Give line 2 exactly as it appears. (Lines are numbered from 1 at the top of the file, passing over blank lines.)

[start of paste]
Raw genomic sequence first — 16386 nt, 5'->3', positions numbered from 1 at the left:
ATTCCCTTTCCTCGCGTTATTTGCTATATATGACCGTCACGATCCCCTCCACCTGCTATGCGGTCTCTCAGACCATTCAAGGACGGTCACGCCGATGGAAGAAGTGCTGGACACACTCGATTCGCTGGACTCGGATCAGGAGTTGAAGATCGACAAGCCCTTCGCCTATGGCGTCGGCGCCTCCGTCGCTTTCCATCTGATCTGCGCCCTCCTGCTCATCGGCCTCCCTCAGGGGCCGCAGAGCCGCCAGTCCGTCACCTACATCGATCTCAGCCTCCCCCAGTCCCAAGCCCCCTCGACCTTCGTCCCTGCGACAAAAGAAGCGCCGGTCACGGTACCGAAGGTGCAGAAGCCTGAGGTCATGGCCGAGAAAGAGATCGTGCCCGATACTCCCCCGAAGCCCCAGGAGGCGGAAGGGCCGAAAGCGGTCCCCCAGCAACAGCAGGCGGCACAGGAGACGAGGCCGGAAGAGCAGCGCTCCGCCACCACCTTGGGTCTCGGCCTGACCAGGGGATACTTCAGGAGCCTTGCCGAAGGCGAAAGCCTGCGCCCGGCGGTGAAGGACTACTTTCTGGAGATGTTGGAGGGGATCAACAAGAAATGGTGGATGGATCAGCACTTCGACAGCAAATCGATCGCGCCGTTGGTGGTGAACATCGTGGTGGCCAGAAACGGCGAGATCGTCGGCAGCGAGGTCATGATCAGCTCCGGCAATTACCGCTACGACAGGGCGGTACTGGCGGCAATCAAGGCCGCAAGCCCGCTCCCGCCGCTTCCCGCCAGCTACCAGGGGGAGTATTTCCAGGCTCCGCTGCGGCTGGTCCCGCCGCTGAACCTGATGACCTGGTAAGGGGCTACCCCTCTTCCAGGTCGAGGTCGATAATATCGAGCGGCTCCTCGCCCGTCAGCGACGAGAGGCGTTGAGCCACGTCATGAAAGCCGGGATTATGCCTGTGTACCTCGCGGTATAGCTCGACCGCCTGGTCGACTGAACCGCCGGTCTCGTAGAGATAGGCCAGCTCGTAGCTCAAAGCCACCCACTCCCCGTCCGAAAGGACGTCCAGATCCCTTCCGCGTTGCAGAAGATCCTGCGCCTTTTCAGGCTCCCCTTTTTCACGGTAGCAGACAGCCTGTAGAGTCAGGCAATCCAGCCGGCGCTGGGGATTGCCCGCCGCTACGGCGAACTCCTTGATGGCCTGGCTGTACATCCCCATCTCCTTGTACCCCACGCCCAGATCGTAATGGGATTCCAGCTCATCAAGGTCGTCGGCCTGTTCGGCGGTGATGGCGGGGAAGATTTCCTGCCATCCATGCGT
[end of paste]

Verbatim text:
ATTCCCTTTCCTCGCGTTATTTGCTATATATGACCGTCACGATCCCCTCCACCTGCTATGCGGTCTCTCAGACCATTCAAGGACGGTCACGCCGATGGAAGAAGTGCTGGACACACTCGATTCGCTGGACTCGGATCAGGAGTTGAAGATCGACAAGCCCTTCGCCTATGGCGTCGGCGCCTCCGTCGCTTTCCATCTGATCTGCGCCCTCCTGCTCATCGGCCTCCCTCAGGGGCCGCAGAGCCGCCAGTCCGTCACCTACATCGATCTCAGCCTCCCCCAGTCCCAAGCCCCCTCGACCTTCGTCCCTGCGACAAAAGAAGCGCCGGTCACGGTACCGAAGGTGCAGAAGCCTGAGGTCATGGCCGAGAAAGAGATCGTGCCCGATACTCCCCCGAAGCCCCAGGAGGCGGAAGGGCCGAAAGCGGTCCCCCAGCAACAGCAGGCGGCACAGGAGACGAGGCCGGAAGAGCAGCGCTCCGCCACCACCTTGGGTCTCGGCCTGACCAGGGGATACTTCAGGAGCCTTGCCGAAGGCGAAAGCCTGCGCCCGGCGGTGAAGGACTACTTTCTGGAGATGTTGGAGGGGATCAACAAGAAATGGTGGATGGATCAGCACTTCGACAGCAAATCGATCGCGCCGTTGGTGGTGAACATCGTGGTGGCCAGAAACGGCGAGATCGTCGGCAGCGAGGTCATGATCAGCTCCGGCAATTACCGCTACGACAGGGCGGTACTGGCGGCAATCAAGGCCGCAAGCCCGCTCCCGCCGCTTCCCGCCAGCTACCAGGGGGAGTATTTCCAGGCTCCGCTGCGGCTGGTCCCGCCGCTGAACCTGATGACCTGGTAAGGGGCTACCCCTCTTCCAGGTCGAGGTCGATAATATCGAGCGGCTCCTCGCCCGTCAGCGACGAGAGGCGTTGAGCCACGTCATGAAAGCCGGGATTATGCCTGTGTACCTCGCGGTATAGCTCGACCGCCTGGTCGACTGAACCGCCGGTCTCGTAGAGATAGGCCAGCTCGTAGCTCAAAGCCACCCACTCCCCGTCCGAAAGGACGTCCAGATCCCTTCCGCGTTGCAGAAGATCCTGCGCCTTTTCAGGCTCCCCTTTTTCACGGTAGCAGACAGCCTGTAGAGTCAGGCAATCCAGCCGGCGCTGGGGATTGCCCGCCGCTACGGCGAACTCCTTGATGGCCTGGCTGTACATCCCCATCTCCTTGTACCCCACGCCCAGATCGTAATGGGATTCCAGCTCATCAAGGTCGTCGGCCTGTTCGGCGGTGATGGCGGGGAAGATTTCCTGCCATCCATGCGT